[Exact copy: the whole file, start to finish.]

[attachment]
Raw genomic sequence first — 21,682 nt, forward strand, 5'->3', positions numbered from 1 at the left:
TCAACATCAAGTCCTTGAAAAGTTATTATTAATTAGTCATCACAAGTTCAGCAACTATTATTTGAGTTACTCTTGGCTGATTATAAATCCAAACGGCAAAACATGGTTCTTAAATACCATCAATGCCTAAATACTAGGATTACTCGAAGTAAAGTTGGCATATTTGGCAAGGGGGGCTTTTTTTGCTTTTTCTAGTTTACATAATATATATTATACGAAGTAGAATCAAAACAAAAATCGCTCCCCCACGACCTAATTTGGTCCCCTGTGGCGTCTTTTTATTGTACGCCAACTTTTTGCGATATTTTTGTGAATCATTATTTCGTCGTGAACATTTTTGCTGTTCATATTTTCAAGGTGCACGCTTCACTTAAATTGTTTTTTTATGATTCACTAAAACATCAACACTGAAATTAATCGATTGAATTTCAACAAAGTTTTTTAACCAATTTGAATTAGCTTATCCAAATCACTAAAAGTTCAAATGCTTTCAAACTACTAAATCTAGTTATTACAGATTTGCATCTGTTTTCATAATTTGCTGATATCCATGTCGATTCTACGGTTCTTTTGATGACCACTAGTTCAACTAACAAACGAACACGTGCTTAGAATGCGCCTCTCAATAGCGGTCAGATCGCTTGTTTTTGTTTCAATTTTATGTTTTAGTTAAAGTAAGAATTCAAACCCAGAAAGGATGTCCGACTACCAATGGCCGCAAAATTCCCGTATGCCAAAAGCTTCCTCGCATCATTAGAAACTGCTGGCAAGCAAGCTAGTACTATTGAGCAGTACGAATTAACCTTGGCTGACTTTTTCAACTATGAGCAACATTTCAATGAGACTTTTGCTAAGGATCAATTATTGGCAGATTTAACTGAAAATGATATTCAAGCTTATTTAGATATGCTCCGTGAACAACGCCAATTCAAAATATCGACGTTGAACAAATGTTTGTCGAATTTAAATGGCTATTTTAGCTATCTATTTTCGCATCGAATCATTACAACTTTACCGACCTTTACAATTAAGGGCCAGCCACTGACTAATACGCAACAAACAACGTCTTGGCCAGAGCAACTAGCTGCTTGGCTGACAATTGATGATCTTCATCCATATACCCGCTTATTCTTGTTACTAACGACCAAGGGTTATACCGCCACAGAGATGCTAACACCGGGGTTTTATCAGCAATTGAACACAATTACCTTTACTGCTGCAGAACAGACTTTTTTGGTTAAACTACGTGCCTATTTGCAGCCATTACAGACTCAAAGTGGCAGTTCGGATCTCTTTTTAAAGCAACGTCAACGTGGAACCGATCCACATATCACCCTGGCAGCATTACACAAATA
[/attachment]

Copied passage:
Raw genomic sequence first — 21,682 nt, forward strand, 5'->3', positions numbered from 1 at the left:
TCAACATCAAGTCCTTGAAAAGTTATTATTAATTAGTCATCACAAGTTCAGCAACTATTATTTGAGTTACTCTTGGCTGATTATAAATCCAAACGGCAAAACATGGTTCTTAAATACCATCAATGCCTAAATACTAGGATTACTCGAAGTAAAGTTGGCATATTTGGCAAGGGGGGCTTTTTTTGCTTTTTCTAGTTTACATAATATATATTATACGAAGTAGAATCAAAACAAAAATCGCTCCCCCACGACCTAATTTGGTCCCCTGTGGCGTCTTTTTATTGTACGCCAACTTTTTGCGATATTTTTGTGAATCATTATTTCGTCGTGAACATTTTTGCTGTTCATATTTTCAAGGTGCACGCTTCACTTAAATTGTTTTTTTATGATTCACTAAAACATCAACACTGAAATTAATCGATTGAATTTCAACAAAGTTTTTTAACCAATTTGAATTAGCTTATCCAAATCACTAAAAGTTCAAATGCTTTCAAACTACTAAATCTAGTTATTACAGATTTGCATCTGTTTTCATAATTTGCTGATATCCATGTCGATTCTACGGTTCTTTTGATGACCACTAGTTCAACTAACAAACGAACACGTGCTTAGAATGCGCCTCTCAATAGCGGTCAGATCGCTTGTTTTTGTTTCAATTTTATGTTTTAGTTAAAGTAAGAATTCAAACCCAGAAAGGATGTCCGACTACCAATGGCCGCAAAATTCCCGTATGCCAAAAGCTTCCTCGCATCATTAGAAACTGCTGGCAAGCAAGCTAGTACTATTGAGCAGTACGAATTAACCTTGGCTGACTTTTTCAACTATGAGCAACATTTCAATGAGACTTTTGCTAAGGATCAATTATTGGCAGATTTAACTGAAAATGATATTCAAGCTTATTTAGATATGCTCCGTGAACAACGCCAATTCAAAATATCGACGTTGAACAAATGTTTGTCGAATTTAAATGGCTATTTTAGCTATCTATTTTCGCATCGAATCATTACAACTTTACCGACCTTTACAATTAAGGGCCAGCCACTGACTAATACGCAACAAACAACGTCTTGGCCAGAGCAACTAGCTGCTTGGCTGACAATTGATGATCTTCATCCATATACCCGCTTATTCTTGTTACTAACGACCAAGGGTTATACCGCCACAGAGATGCTAACACCGGGGTTTTATCAGCAATTGAACACAATTACCTTTACTGCTGCAGAACAGACTTTTTTGGTTAAACTACGTGCCTATTTGCAGCCATTACAGACTCAAAGTGGCAGTTCGGATCTCTTTTTAAAGCAACGTCAACGTGGAACCGATCCACATATCACCCTGGCAGCATTACACAAATA